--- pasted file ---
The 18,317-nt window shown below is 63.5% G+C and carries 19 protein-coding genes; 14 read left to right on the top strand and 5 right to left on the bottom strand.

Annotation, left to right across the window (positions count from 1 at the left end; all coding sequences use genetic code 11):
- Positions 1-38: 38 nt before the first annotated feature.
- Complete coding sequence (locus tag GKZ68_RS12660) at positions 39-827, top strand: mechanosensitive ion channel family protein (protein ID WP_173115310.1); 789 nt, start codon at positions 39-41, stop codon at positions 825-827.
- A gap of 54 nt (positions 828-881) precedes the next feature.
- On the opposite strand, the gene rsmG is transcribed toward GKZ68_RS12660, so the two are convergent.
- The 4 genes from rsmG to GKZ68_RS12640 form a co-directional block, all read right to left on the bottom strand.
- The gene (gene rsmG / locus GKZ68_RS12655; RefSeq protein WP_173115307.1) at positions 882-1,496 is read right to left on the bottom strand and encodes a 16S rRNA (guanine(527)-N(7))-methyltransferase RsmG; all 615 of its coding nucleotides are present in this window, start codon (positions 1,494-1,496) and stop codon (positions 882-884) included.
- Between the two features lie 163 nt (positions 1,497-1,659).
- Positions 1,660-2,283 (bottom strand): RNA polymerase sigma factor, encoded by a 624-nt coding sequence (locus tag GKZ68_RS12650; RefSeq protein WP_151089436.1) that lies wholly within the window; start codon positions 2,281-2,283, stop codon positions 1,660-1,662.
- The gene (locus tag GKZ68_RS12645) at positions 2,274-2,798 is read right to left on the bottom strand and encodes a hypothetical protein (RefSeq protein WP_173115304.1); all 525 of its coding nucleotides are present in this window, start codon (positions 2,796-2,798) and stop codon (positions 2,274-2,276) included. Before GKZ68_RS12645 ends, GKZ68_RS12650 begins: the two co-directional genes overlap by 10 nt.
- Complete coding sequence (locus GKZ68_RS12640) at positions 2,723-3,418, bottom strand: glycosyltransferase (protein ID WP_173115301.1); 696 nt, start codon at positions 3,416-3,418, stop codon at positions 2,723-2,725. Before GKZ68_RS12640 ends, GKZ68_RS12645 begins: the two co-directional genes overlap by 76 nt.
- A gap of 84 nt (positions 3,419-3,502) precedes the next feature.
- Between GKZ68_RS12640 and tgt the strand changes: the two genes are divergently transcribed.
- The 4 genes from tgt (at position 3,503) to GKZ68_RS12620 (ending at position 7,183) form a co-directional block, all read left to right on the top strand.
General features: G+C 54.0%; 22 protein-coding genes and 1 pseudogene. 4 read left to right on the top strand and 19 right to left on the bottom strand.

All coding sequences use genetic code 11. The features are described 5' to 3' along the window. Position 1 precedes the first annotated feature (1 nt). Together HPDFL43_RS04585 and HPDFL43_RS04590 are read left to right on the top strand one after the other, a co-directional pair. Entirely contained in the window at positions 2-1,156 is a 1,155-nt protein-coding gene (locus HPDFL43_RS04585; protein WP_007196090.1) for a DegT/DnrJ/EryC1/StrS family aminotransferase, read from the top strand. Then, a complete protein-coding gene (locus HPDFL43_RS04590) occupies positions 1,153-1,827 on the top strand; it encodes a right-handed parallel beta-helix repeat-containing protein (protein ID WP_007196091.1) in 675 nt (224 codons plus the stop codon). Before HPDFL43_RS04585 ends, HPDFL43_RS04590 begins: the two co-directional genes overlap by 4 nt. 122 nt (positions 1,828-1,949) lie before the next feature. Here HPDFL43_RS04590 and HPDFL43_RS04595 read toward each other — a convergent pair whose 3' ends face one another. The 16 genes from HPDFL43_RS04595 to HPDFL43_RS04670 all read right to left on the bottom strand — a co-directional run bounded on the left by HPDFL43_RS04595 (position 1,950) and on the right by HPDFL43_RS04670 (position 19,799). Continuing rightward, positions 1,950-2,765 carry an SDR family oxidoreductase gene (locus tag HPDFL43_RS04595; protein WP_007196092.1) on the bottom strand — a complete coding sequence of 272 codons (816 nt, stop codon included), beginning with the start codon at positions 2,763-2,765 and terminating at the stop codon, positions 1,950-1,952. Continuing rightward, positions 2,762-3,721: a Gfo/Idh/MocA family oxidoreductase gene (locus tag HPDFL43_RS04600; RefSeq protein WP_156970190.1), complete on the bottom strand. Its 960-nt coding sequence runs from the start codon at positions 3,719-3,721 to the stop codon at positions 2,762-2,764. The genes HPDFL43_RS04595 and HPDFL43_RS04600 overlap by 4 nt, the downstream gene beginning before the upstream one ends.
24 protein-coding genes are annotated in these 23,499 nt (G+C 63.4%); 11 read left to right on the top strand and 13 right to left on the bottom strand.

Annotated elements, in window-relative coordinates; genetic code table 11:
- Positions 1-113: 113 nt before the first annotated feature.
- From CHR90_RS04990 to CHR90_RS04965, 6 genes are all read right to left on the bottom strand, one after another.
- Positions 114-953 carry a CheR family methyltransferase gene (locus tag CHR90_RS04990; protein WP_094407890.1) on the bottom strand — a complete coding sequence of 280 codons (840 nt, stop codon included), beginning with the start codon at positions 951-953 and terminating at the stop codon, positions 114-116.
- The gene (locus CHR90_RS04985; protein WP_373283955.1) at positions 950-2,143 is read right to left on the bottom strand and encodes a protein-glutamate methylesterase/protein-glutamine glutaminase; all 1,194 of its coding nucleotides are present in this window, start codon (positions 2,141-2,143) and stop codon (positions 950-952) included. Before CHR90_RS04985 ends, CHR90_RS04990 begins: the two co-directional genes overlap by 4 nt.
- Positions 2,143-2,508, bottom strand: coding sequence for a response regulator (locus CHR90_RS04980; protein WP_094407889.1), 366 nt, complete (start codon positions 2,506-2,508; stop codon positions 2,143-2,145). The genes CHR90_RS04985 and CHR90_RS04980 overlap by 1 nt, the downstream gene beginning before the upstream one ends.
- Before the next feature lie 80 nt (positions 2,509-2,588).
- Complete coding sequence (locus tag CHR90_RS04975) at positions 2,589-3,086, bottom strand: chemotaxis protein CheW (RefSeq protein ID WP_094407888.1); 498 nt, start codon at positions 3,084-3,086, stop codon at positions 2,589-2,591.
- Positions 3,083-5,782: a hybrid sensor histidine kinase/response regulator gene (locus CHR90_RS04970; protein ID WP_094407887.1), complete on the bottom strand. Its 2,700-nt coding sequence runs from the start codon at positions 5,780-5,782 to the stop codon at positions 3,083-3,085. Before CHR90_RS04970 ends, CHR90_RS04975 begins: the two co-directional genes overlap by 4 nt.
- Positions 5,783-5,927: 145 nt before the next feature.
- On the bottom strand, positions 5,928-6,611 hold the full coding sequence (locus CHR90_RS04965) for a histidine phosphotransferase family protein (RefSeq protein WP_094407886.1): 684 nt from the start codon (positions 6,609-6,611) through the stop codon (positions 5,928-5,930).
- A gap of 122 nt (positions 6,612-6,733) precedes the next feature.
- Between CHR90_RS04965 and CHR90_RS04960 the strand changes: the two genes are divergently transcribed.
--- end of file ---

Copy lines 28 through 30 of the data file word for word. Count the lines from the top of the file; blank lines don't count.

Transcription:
- Positions 5,783-5,927: 145 nt before the next feature.
- On the bottom strand, positions 5,928-6,611 hold the full coding sequence (locus CHR90_RS04965) for a histidine phosphotransferase family protein (RefSeq protein WP_094407886.1): 684 nt from the start codon (positions 6,609-6,611) through the stop codon (positions 5,928-5,930).
- A gap of 122 nt (positions 6,612-6,733) precedes the next feature.